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SEND YOUR LETTERS TO:
GPO Box C140
Perth WA 6839
Letters published may be edited
for style or length. While we try
to respond to all letters we
receive, a response
cannot be guaranteed.
This issue's winner is
Dave Elliott, who wrote
to us about
improvements in the
SIGNS TOO BRIGHT?
I do quite a bit of night driving
in the country and I think the
new road information signs
reflectiveness is too bright. The
big blue signs are blinding when
driving on high beam, even the
white post reflectors are way too
bright. I wonder if any of your
readers have noticed this as well.
If so, maybe main roads should do
something about it.
Of necessity I frequently travel
the section of South Western
Highway from Manjimup to
Walpole at night. Kangaroos are
a major hazard, and one has to
be totally alert for them. Many
of the road signs, particularly the
speed signs, are so reflective that
they dazzle the driver and lead
to partially blind driving before
and after passing them. This
can be reduced by dipping your
headlights, but that defeats the
purpose of seeing hazards from
afar. The signs should be made
much less reflective though still
visible at night.
The brightness of the signs
really needs to be addressed.
I have spoken to other people
who traverse the Manjimup-
Walpole stretch at night, and they
agree with my observation.
Main Roads response: Over the
past five years Main Roads
has adopted the use of a higher
class of retro reflective material
for signs (Class 1 as opposed to
Class2). The reasons for this are
(1) Class 1 material is a better
quality material and has a longer
guaranteed life (10 years as
opposed to seven years for Class 2).
(2) Class 1 material has higher
brightness levels, enabling it to
be seen from much further away
Generally, the above two qualities
are considered beneficial from
a cost effective and road safety
point of view. Most of the other
State Road Authorities have pursued
a similar course of action.
Where this may not be beneficial
is where the signs are too bright
and could result in dazzling the
oncoming driver. To obviate this,
Main Roads has specified that all
large signs (i.e. ones on two or
more posts) should be installed at
a slight angle (five degrees away
from perpendicular) to reduce the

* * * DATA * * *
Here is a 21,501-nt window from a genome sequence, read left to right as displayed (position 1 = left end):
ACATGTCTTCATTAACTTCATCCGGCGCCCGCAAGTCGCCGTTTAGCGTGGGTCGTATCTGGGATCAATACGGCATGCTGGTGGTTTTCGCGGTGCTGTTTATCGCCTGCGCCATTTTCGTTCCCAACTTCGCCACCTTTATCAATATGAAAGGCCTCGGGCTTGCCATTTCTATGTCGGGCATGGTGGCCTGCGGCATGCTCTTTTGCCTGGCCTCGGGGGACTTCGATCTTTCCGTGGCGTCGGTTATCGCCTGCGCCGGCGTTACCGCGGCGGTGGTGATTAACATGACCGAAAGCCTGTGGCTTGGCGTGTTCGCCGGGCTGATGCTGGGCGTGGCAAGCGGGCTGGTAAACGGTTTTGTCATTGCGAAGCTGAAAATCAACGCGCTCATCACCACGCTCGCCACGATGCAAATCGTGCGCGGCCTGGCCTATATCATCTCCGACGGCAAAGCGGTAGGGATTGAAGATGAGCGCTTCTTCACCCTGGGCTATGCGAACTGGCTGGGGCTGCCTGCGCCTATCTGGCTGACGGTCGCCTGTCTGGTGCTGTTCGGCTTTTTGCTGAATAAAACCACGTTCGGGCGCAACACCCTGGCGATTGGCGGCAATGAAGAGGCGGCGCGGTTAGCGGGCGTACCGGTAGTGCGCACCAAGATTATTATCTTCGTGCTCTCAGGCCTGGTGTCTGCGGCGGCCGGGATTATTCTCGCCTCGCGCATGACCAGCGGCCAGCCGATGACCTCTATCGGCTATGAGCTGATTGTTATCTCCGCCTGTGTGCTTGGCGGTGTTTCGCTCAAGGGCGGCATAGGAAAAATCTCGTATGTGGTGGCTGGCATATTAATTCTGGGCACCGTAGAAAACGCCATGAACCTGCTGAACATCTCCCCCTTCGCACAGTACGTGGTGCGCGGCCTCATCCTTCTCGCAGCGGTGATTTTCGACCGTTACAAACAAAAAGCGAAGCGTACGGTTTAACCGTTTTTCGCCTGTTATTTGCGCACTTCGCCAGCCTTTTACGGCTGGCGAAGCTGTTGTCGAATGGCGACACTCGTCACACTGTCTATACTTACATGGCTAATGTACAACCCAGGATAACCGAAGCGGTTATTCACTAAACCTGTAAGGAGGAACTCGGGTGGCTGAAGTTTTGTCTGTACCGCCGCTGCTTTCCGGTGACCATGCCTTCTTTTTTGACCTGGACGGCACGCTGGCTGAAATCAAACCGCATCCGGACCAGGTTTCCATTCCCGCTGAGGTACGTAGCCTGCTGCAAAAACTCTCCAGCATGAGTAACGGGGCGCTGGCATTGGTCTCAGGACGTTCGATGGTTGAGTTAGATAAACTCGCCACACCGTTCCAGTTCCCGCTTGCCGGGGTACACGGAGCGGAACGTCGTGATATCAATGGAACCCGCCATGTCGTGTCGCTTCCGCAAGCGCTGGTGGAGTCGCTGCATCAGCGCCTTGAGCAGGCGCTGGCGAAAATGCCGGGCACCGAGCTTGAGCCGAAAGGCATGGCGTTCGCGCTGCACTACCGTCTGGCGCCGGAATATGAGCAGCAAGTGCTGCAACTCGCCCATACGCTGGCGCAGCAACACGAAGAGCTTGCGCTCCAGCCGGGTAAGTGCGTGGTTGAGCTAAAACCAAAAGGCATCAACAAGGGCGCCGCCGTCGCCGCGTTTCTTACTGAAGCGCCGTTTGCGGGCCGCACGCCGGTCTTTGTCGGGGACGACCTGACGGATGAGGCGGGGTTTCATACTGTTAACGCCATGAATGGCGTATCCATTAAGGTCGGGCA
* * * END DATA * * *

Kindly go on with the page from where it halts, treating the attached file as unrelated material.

amount of light reflected directly
back at the driver. Moreover, all
large signs with a white background
should still be manufactured from
Class 2 material.
If there are any particular
signs that strike you as being
unreasonably bright you should
notify Main Roads and we can
investigate to see whether there is
anything that could potentially be
done to alleviate this.
Although some motorists may
experience problems, the majority
or road users don't. Problems may
be due to misaligned headlights (e.g.
shining too high) or extra weight/
load distribution on the vehicle
causing the rear of the vehicle
to be lower and the front of the
KEEPING LEFT NEEDS
I express my thanks to Scott of
Wembley Downs whose letter
entitled Keeping Left in the
February/March issue of Horizons
gave an excellent summary why
the current situation in WA with
respect to keeping left is quite
unsatisfactory. It regularly leads
to bad driver behaviour by those
refusing to move to the left lane
(even on roads with a 90 km/h or
higher limit, where it is mandatory)
and by those eventually passing
them on the inside lane,
sometimes after flashing their
lights, honking their horn or making
In Europe, these road rules that
permit hogging of the centre lane
and the passing of such vehicle on
the inside lane (as was explained
in the magazine's related article),
would be ridiculed -- and we
should do the same.Albert Koenig
In our list of The Ten Best outdoor
cinemas (Horizons, February/
March) we stated that Busselton
Drive-in is the only remaining
country drive-in in WA. We have
since been advised that at least
one other still exists in Dongara.
Our thanks to K. Grant for bringing
this matter to our attention.
We would also
like to apologise
for including an
for the Perth
which appeared in
the What's On pages
of our February/
March issue. This
event took place on 5
February, not 31 March
and 1 April as stated.
We apologise for any
inconvenience this may
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